Juniors Quin LaComb, Shriya Nadgauda, Zane Jakobs and Arvind Krishnan are four of six juniors who will complete AP Calculus BC, the highest math course offered at Country Day, this year.

Kevin Huang
Juniors Quin LaComb, Shriya Nadgauda, Zane Jakobs and Arvind Krishnan are four of six juniors who will complete AP Calculus BC, the highest math course offered at Country Day, this year.

Six juniors were expecting a change to the curriculum when signing up for their 2016-17 course selection.

They wanted an additional math course after finishing AP Calculus BC, the highest level course offered at Country Day.

So Marigot Fackenthal, Quin LaComb, Mac Scott, Arvind Krishnan, Shriya Nadgauda and Zane Jakobs were all disappointed when this course wasn’t created.

Fackenthal wants to be an engineer, so not taking a math class in her senior year will be a serious problem, she said.

Fackenthal transferred from Mira Loma High School, where she was on the “normal” math track. She would have taken an IB math course her senior year.

“But then I transferred to Country Day and everything got messed up with my math scheduling,” she said.

Fackenthal said that she wants to take another math course because it would look strange if there were no math on her transcript during her senior year.

“Also, if I don’t take math for a whole year, then it’ll be hard to catch up with everyone once I’m in college,” she said.

Her solution is take linear algebra, in an online course offered by Indiana University.

Fackenthal is the only junior who is definitely taking a math course online.

Nadgauda is taking her advanced math course either at a community college near her house or online.

“It would be a lot easier if it were at school because then I (wouldn’t) have to work around (the school’s) schedule,” Nadgauda said.

“Also, I would know that it’s going to be on my transcript.”

Courses not taken at the school are not included on the Country Day transcript.

Like Fackenthal, Nadgauda wants to pursue mathematics in college.

LaComb is taking AP Physics C as an alternative to a math course.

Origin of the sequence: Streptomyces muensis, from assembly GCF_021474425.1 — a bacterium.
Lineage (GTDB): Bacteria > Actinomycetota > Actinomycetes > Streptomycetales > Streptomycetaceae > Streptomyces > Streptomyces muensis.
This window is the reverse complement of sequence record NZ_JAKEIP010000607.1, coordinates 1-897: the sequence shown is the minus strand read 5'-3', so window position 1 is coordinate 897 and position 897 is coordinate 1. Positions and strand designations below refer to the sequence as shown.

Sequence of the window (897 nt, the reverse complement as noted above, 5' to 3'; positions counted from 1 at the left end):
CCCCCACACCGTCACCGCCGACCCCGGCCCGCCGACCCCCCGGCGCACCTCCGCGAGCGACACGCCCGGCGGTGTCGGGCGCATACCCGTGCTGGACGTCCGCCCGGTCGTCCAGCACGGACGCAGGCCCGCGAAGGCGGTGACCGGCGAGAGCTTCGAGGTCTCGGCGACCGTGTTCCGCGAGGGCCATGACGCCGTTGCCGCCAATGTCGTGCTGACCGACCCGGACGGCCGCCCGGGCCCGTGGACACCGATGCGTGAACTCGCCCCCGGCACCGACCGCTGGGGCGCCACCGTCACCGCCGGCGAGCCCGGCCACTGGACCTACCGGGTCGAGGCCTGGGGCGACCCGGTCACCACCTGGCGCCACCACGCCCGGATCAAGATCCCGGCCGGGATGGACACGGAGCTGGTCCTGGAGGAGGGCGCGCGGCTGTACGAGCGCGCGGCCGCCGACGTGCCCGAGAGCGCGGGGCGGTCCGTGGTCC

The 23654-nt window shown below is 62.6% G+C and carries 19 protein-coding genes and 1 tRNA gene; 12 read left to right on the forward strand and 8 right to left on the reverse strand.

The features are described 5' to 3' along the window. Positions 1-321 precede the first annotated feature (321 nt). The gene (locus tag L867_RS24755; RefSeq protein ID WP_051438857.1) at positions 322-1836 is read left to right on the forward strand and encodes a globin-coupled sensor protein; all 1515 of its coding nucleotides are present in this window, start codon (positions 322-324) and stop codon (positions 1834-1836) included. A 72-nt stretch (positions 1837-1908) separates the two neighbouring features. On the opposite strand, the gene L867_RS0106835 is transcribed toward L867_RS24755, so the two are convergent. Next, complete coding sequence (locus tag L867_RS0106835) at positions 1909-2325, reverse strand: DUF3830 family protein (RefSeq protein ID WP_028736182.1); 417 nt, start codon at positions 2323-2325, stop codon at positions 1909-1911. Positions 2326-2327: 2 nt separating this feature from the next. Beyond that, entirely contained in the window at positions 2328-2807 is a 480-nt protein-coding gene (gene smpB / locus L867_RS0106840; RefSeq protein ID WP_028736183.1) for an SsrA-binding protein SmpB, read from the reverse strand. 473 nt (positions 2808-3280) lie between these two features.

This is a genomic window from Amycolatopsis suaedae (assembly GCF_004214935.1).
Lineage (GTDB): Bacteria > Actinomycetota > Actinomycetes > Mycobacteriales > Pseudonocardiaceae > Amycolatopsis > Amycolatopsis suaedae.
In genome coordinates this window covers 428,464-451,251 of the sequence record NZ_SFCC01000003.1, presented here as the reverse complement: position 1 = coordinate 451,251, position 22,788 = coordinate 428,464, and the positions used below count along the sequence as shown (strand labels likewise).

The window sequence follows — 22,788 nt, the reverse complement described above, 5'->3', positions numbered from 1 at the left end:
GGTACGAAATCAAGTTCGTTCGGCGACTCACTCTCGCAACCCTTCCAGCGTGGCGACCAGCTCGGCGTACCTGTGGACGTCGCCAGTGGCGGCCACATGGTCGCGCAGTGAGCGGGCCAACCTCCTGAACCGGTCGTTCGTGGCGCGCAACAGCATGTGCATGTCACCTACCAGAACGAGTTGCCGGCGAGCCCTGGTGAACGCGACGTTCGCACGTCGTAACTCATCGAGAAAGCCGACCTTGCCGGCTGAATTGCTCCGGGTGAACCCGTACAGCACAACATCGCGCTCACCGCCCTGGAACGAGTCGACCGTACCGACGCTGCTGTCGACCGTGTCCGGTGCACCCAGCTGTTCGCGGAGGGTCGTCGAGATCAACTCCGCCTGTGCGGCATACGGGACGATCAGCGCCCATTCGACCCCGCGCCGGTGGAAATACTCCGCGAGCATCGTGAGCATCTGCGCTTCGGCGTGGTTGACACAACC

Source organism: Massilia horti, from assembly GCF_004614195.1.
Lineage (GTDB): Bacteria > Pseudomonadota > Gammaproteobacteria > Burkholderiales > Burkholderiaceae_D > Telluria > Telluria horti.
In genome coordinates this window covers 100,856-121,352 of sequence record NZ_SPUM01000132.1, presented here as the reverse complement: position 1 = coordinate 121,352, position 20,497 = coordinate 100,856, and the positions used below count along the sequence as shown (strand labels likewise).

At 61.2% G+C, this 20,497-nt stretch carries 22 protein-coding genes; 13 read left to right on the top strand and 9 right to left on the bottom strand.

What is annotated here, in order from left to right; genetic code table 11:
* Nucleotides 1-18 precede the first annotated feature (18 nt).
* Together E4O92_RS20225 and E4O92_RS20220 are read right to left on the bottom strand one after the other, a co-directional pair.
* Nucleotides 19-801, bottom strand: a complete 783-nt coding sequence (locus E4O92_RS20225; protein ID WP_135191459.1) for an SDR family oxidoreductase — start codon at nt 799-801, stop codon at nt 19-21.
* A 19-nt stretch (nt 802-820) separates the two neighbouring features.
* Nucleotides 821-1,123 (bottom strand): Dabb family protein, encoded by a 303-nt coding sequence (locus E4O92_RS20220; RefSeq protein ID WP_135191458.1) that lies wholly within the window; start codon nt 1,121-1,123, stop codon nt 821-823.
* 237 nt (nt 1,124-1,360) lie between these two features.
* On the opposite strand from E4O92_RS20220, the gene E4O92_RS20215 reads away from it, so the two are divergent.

The issue of adding another math class emerged in the middle of the 2014-15 school year.

Jakobs, at the time a sophomore, organized a group of students to talk to  Brooke Wells, head of high school, about adding another class.

“He thought it was a good idea and said that he would see what he could do about it,” Jakobs said.

Jakobs wasn’t the only one who assumed the class was going to happen.

LaComb said that they were under the impression that there would be a math class.

There was a meeting about what class the students wanted, and the two suggested were multivariable calculus and linear algebra.

“When we had the meeting with Wells, he said, ‘Yeah, we are going to have the class,’” Nadgauda said. “We all kind of assumed that it was going to be one of our classes.”

In February of 2016, Jakobs asked Wells again about the progress of the new class.

“He said that it was most likely going to happen and that they had the budget and everything for it,” Jakobs said. “The only problem was trying to find out which class we would be taking.”

Yet again, Jakobs returned to Wells in March and asked him how the plans were going.

“He told me that it was still on,” Jakobs said.

Then the class didn’t happen, according to Jakobs.

“I was disappointed,” he said. “I feel like there was a lack of communication and a lack of follow through.”

And in an Octagon article last year (“High school adds new online STEM courses,” April 28, 2015), reporter Madison Judd wrote, “Wells expects that the new math class will be popular, but it won’t start until the 2016-17 school year because it is being created specifically for the class of 2017.”

But Wells said that the math department had determined that there were not enough students who wanted to take the advanced math class because of “too many different interests.”

Wells said that he thinks that there may be an alternate math course provided in the future.

“Students should talk to the math department or (math teacher Chris) Millsback,” Wells said. “If the department feels that it’s necessary, then we’ll do it.”

According to Wells, AP Microeconomics is the math class that was designed for students to take after completing AP Calculus BC.

Krishnan, Jakobs and Nadgauda all said they will take AP Economics next year.

In a poll taken on May 10 of 33 freshmen and 35 sophomores, 18 said that they will finish all the math courses offered by the end of their junior year.

And five freshmen and four sophomores said that they would take an additional math course if it were offered. Three freshmen and five sophomores said maybe, and one sophomore said no.

Sophomore Atuso Chiu, who is one of 10 sophomores who will finish all their math, said he wants to take a math class after AP Calculus BC.

“I like math, and I don’t want to forget it when I go to college,” Chiu said.

—By Annya Dahmani
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